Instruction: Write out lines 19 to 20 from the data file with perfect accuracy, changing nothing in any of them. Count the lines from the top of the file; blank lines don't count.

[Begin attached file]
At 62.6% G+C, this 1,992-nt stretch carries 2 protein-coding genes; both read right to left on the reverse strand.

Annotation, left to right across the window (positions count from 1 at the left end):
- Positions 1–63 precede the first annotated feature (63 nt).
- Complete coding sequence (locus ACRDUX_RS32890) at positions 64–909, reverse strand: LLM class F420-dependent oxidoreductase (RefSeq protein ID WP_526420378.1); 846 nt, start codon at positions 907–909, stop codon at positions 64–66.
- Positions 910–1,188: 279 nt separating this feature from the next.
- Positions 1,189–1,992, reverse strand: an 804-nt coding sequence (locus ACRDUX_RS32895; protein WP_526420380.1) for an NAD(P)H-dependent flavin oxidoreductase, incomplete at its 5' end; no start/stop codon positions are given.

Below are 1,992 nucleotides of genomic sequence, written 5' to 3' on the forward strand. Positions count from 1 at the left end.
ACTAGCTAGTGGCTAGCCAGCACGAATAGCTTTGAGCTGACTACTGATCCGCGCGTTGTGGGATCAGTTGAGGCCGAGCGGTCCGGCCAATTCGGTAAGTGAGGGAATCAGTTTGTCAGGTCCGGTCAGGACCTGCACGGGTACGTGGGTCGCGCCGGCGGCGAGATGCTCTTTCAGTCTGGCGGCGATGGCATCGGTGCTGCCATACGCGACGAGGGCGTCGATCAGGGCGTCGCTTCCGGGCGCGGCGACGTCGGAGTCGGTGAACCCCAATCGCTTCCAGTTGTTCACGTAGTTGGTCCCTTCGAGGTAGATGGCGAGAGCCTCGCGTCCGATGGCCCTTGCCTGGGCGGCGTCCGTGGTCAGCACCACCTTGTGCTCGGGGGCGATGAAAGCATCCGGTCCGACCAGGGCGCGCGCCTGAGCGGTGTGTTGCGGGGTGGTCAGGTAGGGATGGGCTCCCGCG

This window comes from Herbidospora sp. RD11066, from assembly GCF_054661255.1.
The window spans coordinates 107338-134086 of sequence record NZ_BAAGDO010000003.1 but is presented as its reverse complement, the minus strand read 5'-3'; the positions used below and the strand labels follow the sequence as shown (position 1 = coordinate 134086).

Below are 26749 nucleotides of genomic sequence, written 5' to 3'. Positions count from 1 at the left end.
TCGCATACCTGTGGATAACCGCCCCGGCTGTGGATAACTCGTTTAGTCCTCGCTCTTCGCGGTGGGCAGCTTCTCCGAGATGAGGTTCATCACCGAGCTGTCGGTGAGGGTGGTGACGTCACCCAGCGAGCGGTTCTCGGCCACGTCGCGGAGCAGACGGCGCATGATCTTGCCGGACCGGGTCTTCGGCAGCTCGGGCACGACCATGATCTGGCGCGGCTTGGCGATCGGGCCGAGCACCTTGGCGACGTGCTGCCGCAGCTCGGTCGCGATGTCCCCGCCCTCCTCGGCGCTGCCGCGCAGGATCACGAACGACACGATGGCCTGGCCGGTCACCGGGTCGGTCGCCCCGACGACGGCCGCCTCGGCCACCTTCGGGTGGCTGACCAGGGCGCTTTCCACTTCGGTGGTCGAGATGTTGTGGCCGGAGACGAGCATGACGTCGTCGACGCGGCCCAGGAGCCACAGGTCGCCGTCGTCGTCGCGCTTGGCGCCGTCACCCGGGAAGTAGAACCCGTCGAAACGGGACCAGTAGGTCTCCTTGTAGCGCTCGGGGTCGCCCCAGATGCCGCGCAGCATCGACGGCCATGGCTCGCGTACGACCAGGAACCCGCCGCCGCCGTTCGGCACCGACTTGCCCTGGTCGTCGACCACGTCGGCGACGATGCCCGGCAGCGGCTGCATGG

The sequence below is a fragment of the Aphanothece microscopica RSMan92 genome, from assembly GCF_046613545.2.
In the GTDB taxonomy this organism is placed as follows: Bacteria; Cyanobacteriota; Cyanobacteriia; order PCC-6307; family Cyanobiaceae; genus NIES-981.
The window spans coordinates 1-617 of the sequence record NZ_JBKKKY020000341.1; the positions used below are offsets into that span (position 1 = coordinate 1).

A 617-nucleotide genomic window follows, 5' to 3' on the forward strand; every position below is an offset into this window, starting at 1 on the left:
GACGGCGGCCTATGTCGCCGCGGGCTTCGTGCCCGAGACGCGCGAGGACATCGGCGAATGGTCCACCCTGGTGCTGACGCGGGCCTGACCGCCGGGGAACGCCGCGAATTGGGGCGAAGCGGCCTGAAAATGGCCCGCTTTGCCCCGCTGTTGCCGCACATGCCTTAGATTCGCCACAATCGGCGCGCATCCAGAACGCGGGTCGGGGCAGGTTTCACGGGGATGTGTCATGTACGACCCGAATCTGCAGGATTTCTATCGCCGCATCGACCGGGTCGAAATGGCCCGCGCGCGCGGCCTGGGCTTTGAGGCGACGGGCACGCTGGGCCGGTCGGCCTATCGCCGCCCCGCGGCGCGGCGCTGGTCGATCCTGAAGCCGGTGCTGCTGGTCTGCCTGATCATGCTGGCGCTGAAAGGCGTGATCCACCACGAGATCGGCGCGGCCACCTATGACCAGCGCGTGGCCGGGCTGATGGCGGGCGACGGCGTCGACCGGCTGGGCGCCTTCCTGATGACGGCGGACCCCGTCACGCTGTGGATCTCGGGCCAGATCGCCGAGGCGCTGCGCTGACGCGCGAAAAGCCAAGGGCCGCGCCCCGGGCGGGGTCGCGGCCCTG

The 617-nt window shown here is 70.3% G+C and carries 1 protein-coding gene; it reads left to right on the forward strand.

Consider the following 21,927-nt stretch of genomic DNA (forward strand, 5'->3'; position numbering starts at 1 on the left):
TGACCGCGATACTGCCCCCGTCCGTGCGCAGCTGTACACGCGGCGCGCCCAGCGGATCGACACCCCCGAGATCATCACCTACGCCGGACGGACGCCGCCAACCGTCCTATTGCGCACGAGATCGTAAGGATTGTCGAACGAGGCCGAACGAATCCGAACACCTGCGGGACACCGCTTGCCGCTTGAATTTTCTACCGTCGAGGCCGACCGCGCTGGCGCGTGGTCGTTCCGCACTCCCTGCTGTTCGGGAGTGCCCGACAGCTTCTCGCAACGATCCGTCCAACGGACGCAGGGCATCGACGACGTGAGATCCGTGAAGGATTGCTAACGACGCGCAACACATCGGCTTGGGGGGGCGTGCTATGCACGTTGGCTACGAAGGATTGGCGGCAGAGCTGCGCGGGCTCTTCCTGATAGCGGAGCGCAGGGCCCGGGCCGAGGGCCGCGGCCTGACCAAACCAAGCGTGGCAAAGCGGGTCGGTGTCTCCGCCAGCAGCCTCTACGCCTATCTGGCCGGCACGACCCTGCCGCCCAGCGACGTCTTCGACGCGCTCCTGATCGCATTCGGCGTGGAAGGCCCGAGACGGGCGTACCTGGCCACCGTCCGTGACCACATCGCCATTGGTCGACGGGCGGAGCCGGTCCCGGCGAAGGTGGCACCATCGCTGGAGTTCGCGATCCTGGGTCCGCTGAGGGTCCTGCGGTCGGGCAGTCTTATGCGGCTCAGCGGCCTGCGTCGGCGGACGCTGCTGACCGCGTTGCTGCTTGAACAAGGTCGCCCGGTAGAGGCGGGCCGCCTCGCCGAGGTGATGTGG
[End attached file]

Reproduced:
Consider the following 21,927-nt stretch of genomic DNA (forward strand, 5'->3'; position numbering starts at 1 on the left):
TGACCGCGATACTGCCCCCGTCCGTGCGCAGCTGTACACGCGGCGCGCCCAGCGGATCGACACCCCCGAGATCATCACCTACGCCGGACGGACGCCGCCAACCGTCCTATTGCGCACGAGATCGTAAGGATTGTCGAACGAGGCCGAACGAATCCGAACACCTGCGGGACACCGCTTGCCGCTTGAATTTTCTACCGTCGAGGCCGACCGCGCTGGCGCGTGGTCGTTCCGCACTCCCTGCTGTTCGGGAGTGCCCGACAGCTTCTCGCAACGATCCGTCCAACGGACGCAGGGCATCGACGACGTGAGATCCGTGAAGGATTGCTAACGACGCGCAACACATCGGCTTGGGGGGGCGTGCTATGCACGTTGGCTACGAAGGATTGGCGGCAGAGCTGCGCGGGCTCTTCCTGATAGCGGAGCGCAGGGCCCGGGCCGAGGGCCGCGGCCTGACCAAACCAAGCGTGGCAAAGCGGGTCGGTGTCTCCGCCAGCAGCCTCTACGCCTATCTGGCCGGCACGACCCTGCCGCCCAGCGACGTCTTCGACGCGCTCCTGATCGCATTCGGCGTGGAAGGCCCGAGACGGGCGTACCTGGCCACCGTCCGTGACCACATCGCCATTGGTCGACGGGCGGAGCCGGTCCCGGCGAAGGTGGCACCATCGCTGGAGTTCGCGATCCTGGGTCCGCTGAGGGTCCTGCGGTCGGGCAGTCTTATGCGGCTCAGCGGCCTGCGTCGGCGGACGCTGCTGACCGCGTTGCTGCTTGAACAAGGTCGCCCGGTAGAGGCGGGCCGCCTCGCCGAGGTGATGTGG